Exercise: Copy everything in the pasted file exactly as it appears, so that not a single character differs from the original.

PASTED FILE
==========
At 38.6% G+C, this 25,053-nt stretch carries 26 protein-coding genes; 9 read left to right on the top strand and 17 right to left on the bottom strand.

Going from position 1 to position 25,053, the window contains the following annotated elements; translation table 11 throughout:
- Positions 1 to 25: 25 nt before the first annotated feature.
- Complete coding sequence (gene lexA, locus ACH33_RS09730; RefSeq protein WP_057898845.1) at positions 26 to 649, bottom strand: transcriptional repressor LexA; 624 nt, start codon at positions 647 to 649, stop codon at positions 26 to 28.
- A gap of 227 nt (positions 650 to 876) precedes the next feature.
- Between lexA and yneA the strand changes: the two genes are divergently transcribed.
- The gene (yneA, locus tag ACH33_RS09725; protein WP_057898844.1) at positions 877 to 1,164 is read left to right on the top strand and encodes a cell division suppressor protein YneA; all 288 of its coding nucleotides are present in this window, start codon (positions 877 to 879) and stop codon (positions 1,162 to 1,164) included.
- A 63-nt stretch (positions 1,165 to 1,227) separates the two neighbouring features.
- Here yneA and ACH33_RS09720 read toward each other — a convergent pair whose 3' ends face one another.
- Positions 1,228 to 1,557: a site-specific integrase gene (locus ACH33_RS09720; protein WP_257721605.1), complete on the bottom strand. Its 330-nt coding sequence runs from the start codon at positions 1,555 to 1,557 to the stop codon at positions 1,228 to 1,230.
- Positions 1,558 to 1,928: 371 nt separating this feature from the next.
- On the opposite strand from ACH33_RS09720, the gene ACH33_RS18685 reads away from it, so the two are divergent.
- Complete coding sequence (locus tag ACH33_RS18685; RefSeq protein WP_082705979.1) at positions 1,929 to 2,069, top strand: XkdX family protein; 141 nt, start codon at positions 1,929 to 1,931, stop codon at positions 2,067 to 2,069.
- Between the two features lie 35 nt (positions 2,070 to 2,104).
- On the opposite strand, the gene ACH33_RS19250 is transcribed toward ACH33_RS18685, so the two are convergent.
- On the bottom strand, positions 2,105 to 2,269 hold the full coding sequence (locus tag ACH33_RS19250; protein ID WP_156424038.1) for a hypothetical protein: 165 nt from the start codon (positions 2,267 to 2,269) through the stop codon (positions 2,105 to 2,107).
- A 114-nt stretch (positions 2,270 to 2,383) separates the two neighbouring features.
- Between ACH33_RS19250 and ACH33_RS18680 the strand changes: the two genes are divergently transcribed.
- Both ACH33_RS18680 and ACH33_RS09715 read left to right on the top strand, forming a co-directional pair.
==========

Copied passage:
At 38.6% G+C, this 25,053-nt stretch carries 26 protein-coding genes; 9 read left to right on the top strand and 17 right to left on the bottom strand.

Going from position 1 to position 25,053, the window contains the following annotated elements; translation table 11 throughout:
- Positions 1 to 25: 25 nt before the first annotated feature.
- Complete coding sequence (gene lexA, locus ACH33_RS09730; RefSeq protein WP_057898845.1) at positions 26 to 649, bottom strand: transcriptional repressor LexA; 624 nt, start codon at positions 647 to 649, stop codon at positions 26 to 28.
- A gap of 227 nt (positions 650 to 876) precedes the next feature.
- Between lexA and yneA the strand changes: the two genes are divergently transcribed.
- The gene (yneA, locus tag ACH33_RS09725; protein WP_057898844.1) at positions 877 to 1,164 is read left to right on the top strand and encodes a cell division suppressor protein YneA; all 288 of its coding nucleotides are present in this window, start codon (positions 877 to 879) and stop codon (positions 1,162 to 1,164) included.
- A 63-nt stretch (positions 1,165 to 1,227) separates the two neighbouring features.
- Here yneA and ACH33_RS09720 read toward each other — a convergent pair whose 3' ends face one another.
- Positions 1,228 to 1,557: a site-specific integrase gene (locus ACH33_RS09720; protein WP_257721605.1), complete on the bottom strand. Its 330-nt coding sequence runs from the start codon at positions 1,555 to 1,557 to the stop codon at positions 1,228 to 1,230.
- Positions 1,558 to 1,928: 371 nt separating this feature from the next.
- On the opposite strand from ACH33_RS09720, the gene ACH33_RS18685 reads away from it, so the two are divergent.
- Complete coding sequence (locus tag ACH33_RS18685; RefSeq protein WP_082705979.1) at positions 1,929 to 2,069, top strand: XkdX family protein; 141 nt, start codon at positions 1,929 to 1,931, stop codon at positions 2,067 to 2,069.
- Between the two features lie 35 nt (positions 2,070 to 2,104).
- On the opposite strand, the gene ACH33_RS19250 is transcribed toward ACH33_RS18685, so the two are convergent.
- On the bottom strand, positions 2,105 to 2,269 hold the full coding sequence (locus tag ACH33_RS19250; protein ID WP_156424038.1) for a hypothetical protein: 165 nt from the start codon (positions 2,267 to 2,269) through the stop codon (positions 2,105 to 2,107).
- A 114-nt stretch (positions 2,270 to 2,383) separates the two neighbouring features.
- Between ACH33_RS19250 and ACH33_RS18680 the strand changes: the two genes are divergently transcribed.
- Both ACH33_RS18680 and ACH33_RS09715 read left to right on the top strand, forming a co-directional pair.